Ginseng Diggers: A History of Root and Herb Gathering in Appalachia Spiral-Bound | March 8, 2022
Ginseng Diggers: A History of Root and Herb Gathering in Appalachia
The harvesting of wild American ginseng (panax quinquefolium), the gnarled, aromatic herb known for its therapeutic and healing properties, is deeply established in North America and has played an especially vital role in the southern and central Appalachian Mountains. Traded through a trans-Pacific network that connected the region to East Asian markets, ginseng was but one of several medicinal Appalachian plants that entered international webs of exchange. As the production of patent medicines and botanical pharmaceutical products escalated in the mid- to late-nineteenth century, southern Appalachia emerged as the United States' most prolific supplier of many species of medicinal plants. The region achieved this distinction because of its biodiversity and the persistence of certain common rights that guaranteed widespread access to the forested mountainsides, regardless of who owned the land.
Following the Civil War, root digging and herb gathering became one of the most important ways landless families and small farmers earned income from the forest commons. This boom influenced class relations, gender roles, forest use, and outside perceptions of Appalachia, and began a widespread renegotiation of common rights that eventually curtailed access to ginseng and other plants.
Based on extensive research into the business records of mountain entrepreneurs, country stores, and pharmaceutical companies, Ginseng Diggers: A History of Root and Herb Gathering in Appalachia is the first book to unearth the unique relationship between the Appalachian region and the global trade in medicinal plants. Historian Luke Manget expands our understanding of the gathering commons by exploring how and why Appalachia became the nation's premier purveyor of botanical drugs in the late-nineteenth century and how the trade influenced the way residents of the region interacted with each other and the forests around them.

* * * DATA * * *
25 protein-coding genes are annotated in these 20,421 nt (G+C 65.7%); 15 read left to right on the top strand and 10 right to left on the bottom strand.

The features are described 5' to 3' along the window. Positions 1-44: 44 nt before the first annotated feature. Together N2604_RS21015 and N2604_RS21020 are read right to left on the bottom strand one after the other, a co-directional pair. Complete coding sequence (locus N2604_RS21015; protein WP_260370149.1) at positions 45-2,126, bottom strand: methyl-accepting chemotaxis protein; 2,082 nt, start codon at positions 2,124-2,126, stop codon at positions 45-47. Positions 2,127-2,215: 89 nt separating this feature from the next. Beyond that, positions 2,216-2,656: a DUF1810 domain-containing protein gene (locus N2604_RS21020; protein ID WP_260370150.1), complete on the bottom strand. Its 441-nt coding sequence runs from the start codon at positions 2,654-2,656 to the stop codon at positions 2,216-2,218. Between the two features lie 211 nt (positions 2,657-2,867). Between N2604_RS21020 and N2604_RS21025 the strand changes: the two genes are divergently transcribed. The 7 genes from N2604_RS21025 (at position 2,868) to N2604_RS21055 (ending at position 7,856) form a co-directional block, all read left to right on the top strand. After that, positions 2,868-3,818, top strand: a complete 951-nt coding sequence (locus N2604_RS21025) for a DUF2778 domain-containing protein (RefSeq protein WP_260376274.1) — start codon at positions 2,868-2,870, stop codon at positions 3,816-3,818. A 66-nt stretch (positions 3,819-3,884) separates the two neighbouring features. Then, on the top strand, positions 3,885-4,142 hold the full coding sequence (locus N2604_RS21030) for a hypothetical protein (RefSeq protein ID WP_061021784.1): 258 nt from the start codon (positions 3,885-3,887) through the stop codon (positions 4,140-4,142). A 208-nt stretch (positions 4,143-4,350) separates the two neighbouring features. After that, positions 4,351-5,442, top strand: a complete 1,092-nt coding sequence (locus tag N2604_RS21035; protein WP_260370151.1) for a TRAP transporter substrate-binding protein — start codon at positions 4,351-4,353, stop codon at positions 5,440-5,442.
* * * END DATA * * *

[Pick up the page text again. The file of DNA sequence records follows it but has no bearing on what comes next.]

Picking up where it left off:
On rare occasions a book comes along that totally revises how we look at important historical issues. Luke Manget's Ginseng Diggers is such a book, providing crucial new insights into Appalachian subsistence practices. Manget opens up a whole new world of root and herb gathering, the business surrounding it, and the commons practices that made it possible. A must-read for scholars of Appalachia and anyone interested in the region's culture and history.-Daniel S. Pierce, author of Tar Heel Lightnin'
Luke Manget is Assistant Professor of History and History Education at Western Carolina University. He is a contributor to Southern Communities: Identity, Conflict, and Memory in the Nineteenth-Century American South.